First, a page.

- CHOOSE FILES: Click to select a folder of images on your machine to use instead of the current images the nib is using. The resulting system dialog box implies that Aleph Null will upload your images to the Aleph Null server. But Aleph Null does not, in fact, upload your images. It just uses them locally.
- STRETCH MODE: How to stretch the underlying images.
COVER: Each underlying image covers the entire browser window. If the image needs to be stretched to do this, it's stretched proportionally.
CONTAIN: Each underlying image is stretched or shrunk (proportionally) so that it is fully contained in the browser window.
NONE: Each underlying image is not stretched or shrunk.
RANDOM: For each update of the underlying image, an equally-likely random decision is made between Cover, Contain, and None.
BOOKISH: If the display is wider than it is high, and an image to be drawn into the underlying image is higher than it is wide, the image will be written into the underlying image as though the display had a two-page spread and the image will be drawn in as one page, on either the left or right side (randomly).
- SAMPLE ORDER: The order in which the nib samples from the underlying bitmap images.
RANDOM: The images are sampled in random order.
ALPHABETICAL: The images are sampled in alphanumeric order.
- X ALIGNMENT: This dropdown menu is visible when Stretch Mode is set to 'Contain' or 'None'. It lets you set the X Alignment (horizontal) of the underlying images.
CENTER: The images are horizontally centered.
LEFT: The images are left-aligned as per the Left Margin which, by default, is 0. See below for the Left Margin slider.
RIGHT: The images are right-aligned as per the Right Margin which, by default, is 0. See below for the Right Margin slider.
RANDOM: The images are horizontally aligned randomly between the left and right margins.
- Y ALIGNMENT: This dropdown menu is visible when Stretch Mode is set to 'Contain' or 'None'. It lets you set the Y Alignment (vertical) of the underlying images.
CENTER: The images are vertically centered.
TOP: The images are top-aligned as per the Top Margin which, by default, is 0. See below for the Top Margin slider.
BOTTOM: The images are bottom-aligned as per the Bottom Margin which, by default, is 0. See below for the Bottom Margin slider.
RANDOM: The images are vertically aligned randomly between the top and bottom margins.
- MS PER IMAGE: An important little slider. This sets the number of milliseconds that the nib samples from an image before moving on to sampling from another image. If this is set too high, you basically get a slideshow of the underlying images. The idea is to set this low enough that you don't get a slideshow but, instead, an interesting synthesis of images. 'Ctrl+Shift+1' will update the top brush's underlying image even if it's not yet time to do so. 'Ctrl+Shift+2' will update the second top-most brush, and so on.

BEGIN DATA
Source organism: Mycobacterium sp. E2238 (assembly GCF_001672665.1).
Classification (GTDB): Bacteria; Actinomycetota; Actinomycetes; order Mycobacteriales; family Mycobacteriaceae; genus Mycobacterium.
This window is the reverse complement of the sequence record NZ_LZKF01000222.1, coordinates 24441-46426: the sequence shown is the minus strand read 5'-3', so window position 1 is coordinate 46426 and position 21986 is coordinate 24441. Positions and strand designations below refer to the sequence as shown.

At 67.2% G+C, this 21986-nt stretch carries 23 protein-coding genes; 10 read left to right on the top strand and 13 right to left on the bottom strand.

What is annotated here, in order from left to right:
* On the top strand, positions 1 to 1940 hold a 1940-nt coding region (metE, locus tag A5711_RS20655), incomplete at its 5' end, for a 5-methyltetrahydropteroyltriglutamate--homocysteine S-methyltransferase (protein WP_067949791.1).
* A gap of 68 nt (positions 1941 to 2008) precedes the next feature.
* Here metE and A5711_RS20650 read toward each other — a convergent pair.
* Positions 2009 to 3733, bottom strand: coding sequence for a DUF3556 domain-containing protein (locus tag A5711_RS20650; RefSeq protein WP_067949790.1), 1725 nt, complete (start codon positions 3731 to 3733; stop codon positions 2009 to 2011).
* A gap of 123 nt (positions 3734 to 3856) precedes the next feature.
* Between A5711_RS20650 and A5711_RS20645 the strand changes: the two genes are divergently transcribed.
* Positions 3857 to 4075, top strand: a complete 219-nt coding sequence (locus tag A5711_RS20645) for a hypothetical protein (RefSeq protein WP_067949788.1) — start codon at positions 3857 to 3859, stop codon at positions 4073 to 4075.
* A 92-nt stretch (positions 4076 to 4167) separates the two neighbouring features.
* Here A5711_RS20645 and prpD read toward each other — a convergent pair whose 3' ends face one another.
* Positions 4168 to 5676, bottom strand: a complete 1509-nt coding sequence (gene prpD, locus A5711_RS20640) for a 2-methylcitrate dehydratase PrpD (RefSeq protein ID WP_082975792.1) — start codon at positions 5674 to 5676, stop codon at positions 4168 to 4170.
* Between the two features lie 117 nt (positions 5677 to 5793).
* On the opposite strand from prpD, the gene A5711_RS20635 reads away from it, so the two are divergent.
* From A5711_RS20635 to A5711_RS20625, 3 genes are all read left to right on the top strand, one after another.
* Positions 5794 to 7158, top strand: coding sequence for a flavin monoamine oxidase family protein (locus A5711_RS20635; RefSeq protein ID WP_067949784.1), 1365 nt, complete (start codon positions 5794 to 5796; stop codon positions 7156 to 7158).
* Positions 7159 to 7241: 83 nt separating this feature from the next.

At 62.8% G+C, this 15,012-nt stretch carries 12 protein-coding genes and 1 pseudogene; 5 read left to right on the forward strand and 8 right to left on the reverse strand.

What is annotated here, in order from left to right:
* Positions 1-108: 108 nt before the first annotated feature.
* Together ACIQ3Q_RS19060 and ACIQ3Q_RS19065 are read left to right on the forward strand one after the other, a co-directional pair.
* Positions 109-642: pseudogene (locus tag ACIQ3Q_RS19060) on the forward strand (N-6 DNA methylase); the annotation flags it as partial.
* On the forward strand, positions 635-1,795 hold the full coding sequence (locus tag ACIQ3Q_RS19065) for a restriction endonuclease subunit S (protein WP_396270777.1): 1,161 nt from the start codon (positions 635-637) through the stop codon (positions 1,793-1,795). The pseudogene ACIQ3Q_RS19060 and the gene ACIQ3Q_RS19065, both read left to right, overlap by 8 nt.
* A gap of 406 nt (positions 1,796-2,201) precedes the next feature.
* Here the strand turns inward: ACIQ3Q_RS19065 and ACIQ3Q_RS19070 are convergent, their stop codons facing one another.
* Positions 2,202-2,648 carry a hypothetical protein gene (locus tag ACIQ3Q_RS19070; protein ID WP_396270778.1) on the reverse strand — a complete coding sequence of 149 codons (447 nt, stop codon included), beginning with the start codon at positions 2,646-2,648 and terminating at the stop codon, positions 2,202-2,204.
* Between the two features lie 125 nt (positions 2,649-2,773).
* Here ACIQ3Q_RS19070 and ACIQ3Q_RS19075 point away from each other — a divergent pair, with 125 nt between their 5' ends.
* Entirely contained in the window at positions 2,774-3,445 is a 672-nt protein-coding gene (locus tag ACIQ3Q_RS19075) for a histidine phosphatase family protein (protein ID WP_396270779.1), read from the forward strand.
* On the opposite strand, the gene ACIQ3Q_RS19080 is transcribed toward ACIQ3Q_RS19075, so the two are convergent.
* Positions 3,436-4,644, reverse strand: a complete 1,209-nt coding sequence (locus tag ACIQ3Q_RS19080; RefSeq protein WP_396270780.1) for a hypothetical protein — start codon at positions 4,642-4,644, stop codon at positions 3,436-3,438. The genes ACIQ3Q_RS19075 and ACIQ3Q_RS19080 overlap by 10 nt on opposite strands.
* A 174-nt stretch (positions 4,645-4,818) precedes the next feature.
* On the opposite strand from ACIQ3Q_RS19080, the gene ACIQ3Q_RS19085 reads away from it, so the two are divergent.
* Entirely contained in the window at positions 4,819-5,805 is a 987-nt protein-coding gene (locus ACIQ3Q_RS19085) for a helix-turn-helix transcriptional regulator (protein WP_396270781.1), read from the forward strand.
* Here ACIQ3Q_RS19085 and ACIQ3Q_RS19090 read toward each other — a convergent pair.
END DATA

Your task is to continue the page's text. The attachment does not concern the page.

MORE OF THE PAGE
- LEFT MARGIN: The left margin of the underlying images. Not the left margin of where the brush draws. This slider's visible when Stretch Mode is set to 'None' or 'Contain'. The default value is 0, so the margin is on the left border of the browser. Measured in pixels.
- RIGHT MARGIN: The right margin of the underlying images. Not the right margin of where the brush draws. This slider's visible when Stretch Mode is set to 'None' or 'Contain'. The default value is 0, so the margin is on the right border of the browser. Measured in pixels. Negative values are to the right of the browser's right edge.
- TOP MARGIN: The top margin of the underlying images. Not the top margin of where the brush draws. This slider's visible when Stretch Mode is set to 'None' or 'Contain'. The default value is 0, so the margin is on the top border of the browser. Measured in pixels. Negative values put the margin above the browser's top edge.
- BOTTOM MARGIN: The bottom margin of the underlying images. Not the bottom margin of where the brush draws. This slider's visible when Stretch Mode is set to 'None' or 'Contain'. The default value is 0, so the margin is on the bottom border of the browser. Negative values put the bottom margin below the browser's bottom. Measured in pixels.
- CENTRAL COLOR: Color music nibs do not sample from images; they use color as paint, not samples from graphics, unlike image nibs. The central color is at the center of a sphere of colors. It is like the sun. The other colors that color music nibs draw are all within 'color range' of the central color. They are like planets. And the 'color range' is the maximum radius of the solar/color system. The '1' key or clicking the input box labelled 'central color' toggles a color-picker for the central color. Use the mouse to select a central color. Image nibs also have a central color, but its role is less significant. It may control the color of the stroke around the image nib's shape, for instance, but not affect the color of the image nib's brushstrokes otherwise.